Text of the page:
In this chapter, Kuyper considers the issue of original righteousness in Adam when created. To explain man as the image of God, Kuyper uses the language of a mirror (as Lints in Identity and Idolatry). When God created humanity, at the moment of creation, the reflection was there: “In creating man, God makes for himself a mirror in which he wants to see his own image as clearly as the nature of the creaturely makes this possible.” This was not an addition to Adam, but was inherent in Adam.
Here is a critical distinction between the Reformed and Roman positions. The original righteousness of Adam was not a gracious addition to nature. The importance of this doctrinal distinction was addressed in the previous chapters, here and here.
Kuyper next contends that the matters of creation can be in a state of maturity: particularly with respect to the formation of Adam. That is, God did not create a baby and then wait 20 years for the baby to be an adult.
Having considered the creation of the body, Kuyper turns to the soul, Adam’s spiritual existence. He makes mention here of the relatively new discipline of psychology as a “soul science” (this volume was originally published in 1902). He then asks the pointed question, What do we really know about the essence of the soul – beyond what is said in Scripture? We can look at effects, but what is happening there in the soul is a kind of mystery.
As an aside, it would be difficult to say that we know all that much more than Kuyper. Certainly there have been behavioral observations and untold thousands of college freshman have been duped into disclosing their willingness to lie or their preference for this or that in response to graduate students’ experiments. Yet, what is really happening, what is the essence is still a mystery.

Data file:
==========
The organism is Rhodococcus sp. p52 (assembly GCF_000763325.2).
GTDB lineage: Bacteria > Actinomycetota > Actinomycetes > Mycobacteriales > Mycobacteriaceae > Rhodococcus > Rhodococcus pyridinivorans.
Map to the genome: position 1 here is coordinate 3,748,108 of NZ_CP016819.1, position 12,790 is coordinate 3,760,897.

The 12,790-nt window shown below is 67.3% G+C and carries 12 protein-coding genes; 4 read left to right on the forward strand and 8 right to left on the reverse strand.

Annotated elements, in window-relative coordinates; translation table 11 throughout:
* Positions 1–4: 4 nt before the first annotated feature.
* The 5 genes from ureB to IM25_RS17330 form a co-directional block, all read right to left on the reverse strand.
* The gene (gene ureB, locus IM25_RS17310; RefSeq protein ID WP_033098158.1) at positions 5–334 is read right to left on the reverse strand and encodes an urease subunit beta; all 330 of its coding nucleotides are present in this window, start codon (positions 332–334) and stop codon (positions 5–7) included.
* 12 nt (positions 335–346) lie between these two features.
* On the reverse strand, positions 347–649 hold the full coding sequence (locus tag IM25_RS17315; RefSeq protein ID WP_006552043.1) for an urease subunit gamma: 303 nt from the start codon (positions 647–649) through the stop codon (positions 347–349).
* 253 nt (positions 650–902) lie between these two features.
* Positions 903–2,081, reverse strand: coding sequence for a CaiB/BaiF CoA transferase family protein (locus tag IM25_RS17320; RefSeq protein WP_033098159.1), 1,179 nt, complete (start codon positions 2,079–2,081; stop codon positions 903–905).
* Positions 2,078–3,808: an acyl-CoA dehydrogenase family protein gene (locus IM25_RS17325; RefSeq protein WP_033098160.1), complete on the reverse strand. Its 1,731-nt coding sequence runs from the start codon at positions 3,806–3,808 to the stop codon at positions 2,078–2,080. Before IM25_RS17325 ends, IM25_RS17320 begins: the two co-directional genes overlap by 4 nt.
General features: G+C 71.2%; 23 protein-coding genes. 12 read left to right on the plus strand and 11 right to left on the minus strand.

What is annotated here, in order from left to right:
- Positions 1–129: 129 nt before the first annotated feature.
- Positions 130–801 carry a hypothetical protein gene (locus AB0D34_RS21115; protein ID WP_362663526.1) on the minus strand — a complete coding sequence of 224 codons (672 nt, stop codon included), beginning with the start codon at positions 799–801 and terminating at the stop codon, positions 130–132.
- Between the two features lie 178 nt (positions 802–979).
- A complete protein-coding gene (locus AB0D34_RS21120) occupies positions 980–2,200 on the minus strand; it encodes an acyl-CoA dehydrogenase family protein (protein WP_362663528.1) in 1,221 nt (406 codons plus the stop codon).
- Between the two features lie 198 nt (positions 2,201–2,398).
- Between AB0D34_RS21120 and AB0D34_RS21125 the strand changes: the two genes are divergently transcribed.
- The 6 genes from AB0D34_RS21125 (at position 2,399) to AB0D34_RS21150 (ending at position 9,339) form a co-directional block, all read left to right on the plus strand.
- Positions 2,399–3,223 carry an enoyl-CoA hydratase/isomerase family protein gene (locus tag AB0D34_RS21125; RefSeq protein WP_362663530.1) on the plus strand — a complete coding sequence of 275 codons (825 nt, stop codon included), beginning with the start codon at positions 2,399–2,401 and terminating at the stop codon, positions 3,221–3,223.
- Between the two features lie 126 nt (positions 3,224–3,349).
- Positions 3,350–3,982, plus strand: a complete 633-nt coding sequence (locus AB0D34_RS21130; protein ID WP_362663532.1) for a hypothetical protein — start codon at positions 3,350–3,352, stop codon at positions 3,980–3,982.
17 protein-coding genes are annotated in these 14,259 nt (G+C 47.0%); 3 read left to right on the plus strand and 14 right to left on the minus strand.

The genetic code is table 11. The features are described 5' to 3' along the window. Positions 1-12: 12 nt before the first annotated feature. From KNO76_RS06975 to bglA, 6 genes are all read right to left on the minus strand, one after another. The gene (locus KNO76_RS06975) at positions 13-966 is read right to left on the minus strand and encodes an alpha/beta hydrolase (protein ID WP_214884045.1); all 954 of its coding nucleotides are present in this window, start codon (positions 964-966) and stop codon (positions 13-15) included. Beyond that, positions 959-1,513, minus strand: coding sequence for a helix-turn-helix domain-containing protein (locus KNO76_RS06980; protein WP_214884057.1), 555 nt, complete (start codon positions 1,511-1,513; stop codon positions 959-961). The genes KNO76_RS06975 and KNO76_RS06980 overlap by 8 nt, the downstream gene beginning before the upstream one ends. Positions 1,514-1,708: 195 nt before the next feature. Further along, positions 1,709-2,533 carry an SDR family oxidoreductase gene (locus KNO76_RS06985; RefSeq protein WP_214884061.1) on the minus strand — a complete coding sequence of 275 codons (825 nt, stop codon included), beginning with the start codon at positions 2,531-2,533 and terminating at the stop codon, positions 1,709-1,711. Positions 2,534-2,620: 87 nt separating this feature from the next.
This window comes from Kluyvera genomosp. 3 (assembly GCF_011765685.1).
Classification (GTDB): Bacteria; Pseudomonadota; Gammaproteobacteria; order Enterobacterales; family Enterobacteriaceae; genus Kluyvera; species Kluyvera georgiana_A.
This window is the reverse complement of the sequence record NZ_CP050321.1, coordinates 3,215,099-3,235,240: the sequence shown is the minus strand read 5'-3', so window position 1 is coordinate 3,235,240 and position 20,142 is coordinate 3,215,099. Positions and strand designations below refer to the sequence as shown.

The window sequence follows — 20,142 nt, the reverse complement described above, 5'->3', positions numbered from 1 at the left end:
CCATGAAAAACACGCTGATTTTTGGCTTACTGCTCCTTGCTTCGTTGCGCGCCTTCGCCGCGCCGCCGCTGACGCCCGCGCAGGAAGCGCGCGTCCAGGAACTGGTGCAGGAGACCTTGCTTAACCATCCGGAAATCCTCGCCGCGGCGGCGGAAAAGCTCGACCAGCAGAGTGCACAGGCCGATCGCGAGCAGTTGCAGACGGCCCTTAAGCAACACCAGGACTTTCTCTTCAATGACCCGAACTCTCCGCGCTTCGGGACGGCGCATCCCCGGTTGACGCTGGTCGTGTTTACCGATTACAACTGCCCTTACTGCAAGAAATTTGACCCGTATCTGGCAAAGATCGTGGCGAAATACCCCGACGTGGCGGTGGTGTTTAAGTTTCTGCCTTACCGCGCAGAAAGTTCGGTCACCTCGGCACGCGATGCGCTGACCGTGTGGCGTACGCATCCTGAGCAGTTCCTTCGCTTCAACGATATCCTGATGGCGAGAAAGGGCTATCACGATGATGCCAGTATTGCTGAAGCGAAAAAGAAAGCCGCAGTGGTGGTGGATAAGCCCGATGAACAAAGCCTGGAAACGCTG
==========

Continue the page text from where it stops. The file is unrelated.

Thus, as Kuyper says we should be thankful for anything God has told us of ourselves. We know there is a development of sorts. And here he begins to make observations.
There are elements of our maturation which begin “inside” if you will. There are native abilities, dispositions, and such which mature as the child interacts with his environment and matures. Now Adam’s body was matured, but what of his soul? Was he born with a fully matured soul? To make sense of what we are told of Adam, we must conclude that he a fully matured soul.
This then raises an issue. While I could understand a fully matured body – because the growth of a body comes from the body itself; a fully matured soul is more difficult to understand, because the maturity of the soul comes about through interaction with the environment. Again, Adam must have been fully matured in his intellectual and emotional capacity.
Then finally what of his religious capacity—and this brings us to the question of original righteousness from a different direction. And here we must contend he was in a state of maturity and holiness. But this is not to say that he was incapable of further growth or maturation. Just as an old scholar can still learn, despite having obtained to righteousness, even so Adam was able to further mature.
And so when we speak of original righteousness, we mean that he not defect of morality nor inclination away from the law of God. He was no double-minded but rather of full accord with his position as a creature before, created for God’s glory, to display God as in a mirror. This is what is meant by “original righteousness.”
“Thus in paradise there was spiritual perfection, though not yet the final consummation, in the three spheres of intellect, morality, and religious life.”